Khartoum, Sudan (PANA) - Sudanese military leader Lt Gen. Abdul Fatah Burhan has pulled out of an ongoing political dialogue, saying the army has now left the scene for the political parties, forces and youth to decide the political future of the country.
In a major political development in the Sudan, the head of the Sovereign Council, Lt. Gen. Burhan, told the nation he had decided that the "Army will no longer participate in the tripartite negotiations".
This, he said, would open the space for the political and revolutionary forces and other national components to sit down and form a government by independent national qualified persons to run the country until elections are held and a government is formed.
The announcement comes following intensive western pressure led by the United States and ceaseless lobbying by the United Nations, African Union and IGAD, along with incessant demonstrations calling on the army to distance itself from the political scene.
The last of such demonstrations took place on Thursday that resulted in the death of nine youth, raising the number of those killed since October last year to over 120 youth.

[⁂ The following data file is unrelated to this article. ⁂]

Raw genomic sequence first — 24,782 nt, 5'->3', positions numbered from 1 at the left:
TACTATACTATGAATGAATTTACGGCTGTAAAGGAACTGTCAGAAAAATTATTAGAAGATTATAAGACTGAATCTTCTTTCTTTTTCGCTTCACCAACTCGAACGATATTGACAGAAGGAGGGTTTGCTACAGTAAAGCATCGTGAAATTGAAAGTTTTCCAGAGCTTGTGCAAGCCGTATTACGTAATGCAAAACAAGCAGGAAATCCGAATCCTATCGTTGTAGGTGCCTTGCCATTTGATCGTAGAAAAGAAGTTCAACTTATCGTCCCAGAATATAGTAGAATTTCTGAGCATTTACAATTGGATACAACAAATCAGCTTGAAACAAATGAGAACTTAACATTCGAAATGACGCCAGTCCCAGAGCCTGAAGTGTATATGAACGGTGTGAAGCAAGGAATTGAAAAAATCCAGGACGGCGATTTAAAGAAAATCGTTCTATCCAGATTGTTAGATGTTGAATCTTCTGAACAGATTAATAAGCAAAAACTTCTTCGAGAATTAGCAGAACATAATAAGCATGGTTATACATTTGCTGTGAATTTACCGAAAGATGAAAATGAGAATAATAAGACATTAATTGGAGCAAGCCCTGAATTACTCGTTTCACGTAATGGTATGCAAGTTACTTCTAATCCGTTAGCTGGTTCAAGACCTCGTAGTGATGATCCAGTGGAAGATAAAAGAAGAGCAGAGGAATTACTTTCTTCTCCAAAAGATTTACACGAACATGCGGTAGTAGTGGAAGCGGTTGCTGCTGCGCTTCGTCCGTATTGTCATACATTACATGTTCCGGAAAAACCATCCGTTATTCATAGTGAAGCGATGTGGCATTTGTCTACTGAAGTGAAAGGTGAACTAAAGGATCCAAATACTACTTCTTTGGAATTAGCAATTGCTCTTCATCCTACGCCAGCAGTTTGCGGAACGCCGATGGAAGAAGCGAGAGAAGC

Burahan said the sovereign council that he headed would be resolved upon the formation of the said caretaker government, adding that the military would form along with the Rapid Support Forces a National Defense and Security Council to oversee the security and national integrity of the country.
Burhan in a televised statement called on the youth to appreciate this move and resort to peaceful demonstrations.
He equally urged the political forces to listen to the voice of wisdom and genuinely engage in the political process facilitated by the UN, AU and IGAD to help usher in a democratic transition.
He underlined that the army would not take sides, thus brushing away accusations that the army was in fact in support of the elements of the ousted regime of Omar Bashir
Burhan underlined that the Sudanese Armed Forces would work with all components of the Sudanese people to achieve national consensus.
Observers believe this could not be but a move agreed upon by local, regional and international forces with strong vested interest in the Sudan.
It will nevertheless stir the stalemate in the negotiations that have been going on for months without tangible results now that the military are at least nominally, out of the scene of negotiations.
It would also mean that such mighty political parties like the Umma National Party and the Democratic Unionist Party, would be able to step in and take part actively in the negotiations.
However, the questions would remain in the decision by the army to pull out of the active political scene would allow the little popular but still politically and economically strong, the National Congress Party of Omar Bashir, to surge once again on the political scene, having to distance itself from the Islamic National Front, bringing in moderate right wing politicians.
-0- PANA MO/RA 4July2022